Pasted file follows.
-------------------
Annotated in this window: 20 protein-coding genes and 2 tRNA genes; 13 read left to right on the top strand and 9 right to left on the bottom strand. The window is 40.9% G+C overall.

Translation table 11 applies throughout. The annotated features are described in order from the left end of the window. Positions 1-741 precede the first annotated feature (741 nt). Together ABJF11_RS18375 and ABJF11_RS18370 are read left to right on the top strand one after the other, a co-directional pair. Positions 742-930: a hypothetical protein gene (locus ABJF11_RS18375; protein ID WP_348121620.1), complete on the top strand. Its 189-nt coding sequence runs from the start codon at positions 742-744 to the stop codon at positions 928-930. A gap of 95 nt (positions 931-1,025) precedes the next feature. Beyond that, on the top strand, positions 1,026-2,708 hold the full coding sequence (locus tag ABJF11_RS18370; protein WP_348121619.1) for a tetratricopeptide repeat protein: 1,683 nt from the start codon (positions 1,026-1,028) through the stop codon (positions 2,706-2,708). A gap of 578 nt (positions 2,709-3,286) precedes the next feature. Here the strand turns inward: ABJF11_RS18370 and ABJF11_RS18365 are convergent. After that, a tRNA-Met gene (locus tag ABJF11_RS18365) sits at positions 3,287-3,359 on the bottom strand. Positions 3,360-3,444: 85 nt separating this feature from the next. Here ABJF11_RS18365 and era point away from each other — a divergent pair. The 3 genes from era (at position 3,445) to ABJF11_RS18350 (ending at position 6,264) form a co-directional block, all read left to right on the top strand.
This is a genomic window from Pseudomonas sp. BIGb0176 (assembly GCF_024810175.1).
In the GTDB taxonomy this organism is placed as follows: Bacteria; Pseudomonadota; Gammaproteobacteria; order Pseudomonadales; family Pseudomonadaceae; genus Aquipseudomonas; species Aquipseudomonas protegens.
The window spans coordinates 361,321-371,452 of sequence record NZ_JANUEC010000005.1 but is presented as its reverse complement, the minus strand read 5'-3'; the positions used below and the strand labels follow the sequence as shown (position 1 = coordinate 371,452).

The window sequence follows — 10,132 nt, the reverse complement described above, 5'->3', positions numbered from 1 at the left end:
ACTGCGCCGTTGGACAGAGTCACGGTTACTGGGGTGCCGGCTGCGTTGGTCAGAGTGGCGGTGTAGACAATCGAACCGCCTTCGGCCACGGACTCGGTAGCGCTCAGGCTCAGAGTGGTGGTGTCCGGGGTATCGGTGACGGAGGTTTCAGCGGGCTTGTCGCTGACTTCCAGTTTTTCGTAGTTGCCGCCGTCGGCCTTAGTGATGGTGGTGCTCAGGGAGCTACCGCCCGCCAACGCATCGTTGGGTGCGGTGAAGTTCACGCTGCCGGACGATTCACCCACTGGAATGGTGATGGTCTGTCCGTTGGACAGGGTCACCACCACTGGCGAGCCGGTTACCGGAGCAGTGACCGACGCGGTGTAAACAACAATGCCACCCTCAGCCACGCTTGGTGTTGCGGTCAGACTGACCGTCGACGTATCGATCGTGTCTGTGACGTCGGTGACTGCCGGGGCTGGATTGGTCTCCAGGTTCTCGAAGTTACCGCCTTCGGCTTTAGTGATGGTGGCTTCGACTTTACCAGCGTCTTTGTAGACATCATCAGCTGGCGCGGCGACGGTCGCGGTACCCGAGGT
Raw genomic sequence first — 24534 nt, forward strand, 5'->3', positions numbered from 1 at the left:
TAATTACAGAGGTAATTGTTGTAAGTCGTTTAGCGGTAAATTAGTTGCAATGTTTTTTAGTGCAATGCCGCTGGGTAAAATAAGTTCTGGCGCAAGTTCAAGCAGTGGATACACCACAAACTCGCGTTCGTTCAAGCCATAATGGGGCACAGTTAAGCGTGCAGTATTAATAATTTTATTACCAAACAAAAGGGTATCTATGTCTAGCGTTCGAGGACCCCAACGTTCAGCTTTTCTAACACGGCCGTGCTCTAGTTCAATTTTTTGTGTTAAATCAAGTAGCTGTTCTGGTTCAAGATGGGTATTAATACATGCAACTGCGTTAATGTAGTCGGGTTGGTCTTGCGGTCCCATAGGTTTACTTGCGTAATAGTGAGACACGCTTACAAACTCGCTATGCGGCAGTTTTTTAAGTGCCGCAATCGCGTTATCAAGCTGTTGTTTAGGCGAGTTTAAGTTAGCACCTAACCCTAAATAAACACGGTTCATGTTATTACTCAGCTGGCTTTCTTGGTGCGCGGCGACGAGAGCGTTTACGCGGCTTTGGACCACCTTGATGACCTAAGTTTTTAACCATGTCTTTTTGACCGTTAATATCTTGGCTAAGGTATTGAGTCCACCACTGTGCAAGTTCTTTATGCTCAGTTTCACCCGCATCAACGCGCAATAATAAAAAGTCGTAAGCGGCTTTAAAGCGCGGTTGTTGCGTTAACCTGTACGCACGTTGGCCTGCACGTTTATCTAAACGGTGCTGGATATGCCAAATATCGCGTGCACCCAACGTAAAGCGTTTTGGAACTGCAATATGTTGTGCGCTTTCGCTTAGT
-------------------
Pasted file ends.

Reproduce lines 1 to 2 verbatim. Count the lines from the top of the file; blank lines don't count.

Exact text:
Annotated in this window: 20 protein-coding genes and 2 tRNA genes; 13 read left to right on the top strand and 9 right to left on the bottom strand. The window is 40.9% G+C overall.

Translation table 11 applies throughout. The annotated features are described in order from the left end of the window. Positions 1-741 precede the first annotated feature (741 nt). Together ABJF11_RS18375 and ABJF11_RS18370 are read left to right on the top strand one after the other, a co-directional pair. Positions 742-930: a hypothetical protein gene (locus ABJF11_RS18375; protein ID WP_348121620.1), complete on the top strand. Its 189-nt coding sequence runs from the start codon at positions 742-744 to the stop codon at positions 928-930. A gap of 95 nt (positions 931-1,025) precedes the next feature. Beyond that, on the top strand, positions 1,026-2,708 hold the full coding sequence (locus tag ABJF11_RS18370; protein WP_348121619.1) for a tetratricopeptide repeat protein: 1,683 nt from the start codon (positions 1,026-1,028) through the stop codon (positions 2,706-2,708). A gap of 578 nt (positions 2,709-3,286) precedes the next feature. Here the strand turns inward: ABJF11_RS18370 and ABJF11_RS18365 are convergent. After that, a tRNA-Met gene (locus tag ABJF11_RS18365) sits at positions 3,287-3,359 on the bottom strand. Positions 3,360-3,444: 85 nt separating this feature from the next. Here ABJF11_RS18365 and era point away from each other — a divergent pair. The 3 genes from era (at position 3,445) to ABJF11_RS18350 (ending at position 6,264) form a co-directional block, all read left to right on the top strand.